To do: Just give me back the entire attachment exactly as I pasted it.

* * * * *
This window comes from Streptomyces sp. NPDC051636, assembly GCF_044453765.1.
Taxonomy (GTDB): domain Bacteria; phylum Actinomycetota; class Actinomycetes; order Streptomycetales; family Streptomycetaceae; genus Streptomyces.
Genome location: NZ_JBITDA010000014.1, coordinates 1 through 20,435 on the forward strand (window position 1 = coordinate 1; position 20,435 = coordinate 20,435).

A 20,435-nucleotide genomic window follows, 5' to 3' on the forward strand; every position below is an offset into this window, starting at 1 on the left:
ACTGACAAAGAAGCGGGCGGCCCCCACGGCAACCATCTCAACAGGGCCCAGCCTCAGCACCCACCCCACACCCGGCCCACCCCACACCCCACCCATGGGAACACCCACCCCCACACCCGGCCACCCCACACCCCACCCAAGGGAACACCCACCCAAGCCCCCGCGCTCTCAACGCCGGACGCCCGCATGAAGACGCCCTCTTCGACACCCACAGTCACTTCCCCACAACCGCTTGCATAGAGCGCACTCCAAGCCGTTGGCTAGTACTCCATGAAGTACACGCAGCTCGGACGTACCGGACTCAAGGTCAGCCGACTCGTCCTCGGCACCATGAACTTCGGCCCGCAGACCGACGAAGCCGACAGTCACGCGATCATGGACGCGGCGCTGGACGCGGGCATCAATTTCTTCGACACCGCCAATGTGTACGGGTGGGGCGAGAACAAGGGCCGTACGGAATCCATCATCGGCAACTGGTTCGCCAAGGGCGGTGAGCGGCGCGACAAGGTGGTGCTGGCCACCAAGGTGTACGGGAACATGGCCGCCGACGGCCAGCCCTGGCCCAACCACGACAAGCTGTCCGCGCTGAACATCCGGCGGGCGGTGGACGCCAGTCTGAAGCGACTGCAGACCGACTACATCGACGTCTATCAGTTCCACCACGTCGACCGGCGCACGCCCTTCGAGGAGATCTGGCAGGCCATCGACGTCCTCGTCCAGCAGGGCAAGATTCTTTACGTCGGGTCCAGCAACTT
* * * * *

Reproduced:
This window comes from Streptomyces sp. NPDC051636, assembly GCF_044453765.1.
Taxonomy (GTDB): domain Bacteria; phylum Actinomycetota; class Actinomycetes; order Streptomycetales; family Streptomycetaceae; genus Streptomyces.
Genome location: NZ_JBITDA010000014.1, coordinates 1 through 20,435 on the forward strand (window position 1 = coordinate 1; position 20,435 = coordinate 20,435).

A 20,435-nucleotide genomic window follows, 5' to 3' on the forward strand; every position below is an offset into this window, starting at 1 on the left:
ACTGACAAAGAAGCGGGCGGCCCCCACGGCAACCATCTCAACAGGGCCCAGCCTCAGCACCCACCCCACACCCGGCCCACCCCACACCCCACCCATGGGAACACCCACCCCCACACCCGGCCACCCCACACCCCACCCAAGGGAACACCCACCCAAGCCCCCGCGCTCTCAACGCCGGACGCCCGCATGAAGACGCCCTCTTCGACACCCACAGTCACTTCCCCACAACCGCTTGCATAGAGCGCACTCCAAGCCGTTGGCTAGTACTCCATGAAGTACACGCAGCTCGGACGTACCGGACTCAAGGTCAGCCGACTCGTCCTCGGCACCATGAACTTCGGCCCGCAGACCGACGAAGCCGACAGTCACGCGATCATGGACGCGGCGCTGGACGCGGGCATCAATTTCTTCGACACCGCCAATGTGTACGGGTGGGGCGAGAACAAGGGCCGTACGGAATCCATCATCGGCAACTGGTTCGCCAAGGGCGGTGAGCGGCGCGACAAGGTGGTGCTGGCCACCAAGGTGTACGGGAACATGGCCGCCGACGGCCAGCCCTGGCCCAACCACGACAAGCTGTCCGCGCTGAACATCCGGCGGGCGGTGGACGCCAGTCTGAAGCGACTGCAGACCGACTACATCGACGTCTATCAGTTCCACCACGTCGACCGGCGCACGCCCTTCGAGGAGATCTGGCAGGCCATCGACGTCCTCGTCCAGCAGGGCAAGATTCTTTACGTCGGGTCCAGCAACTT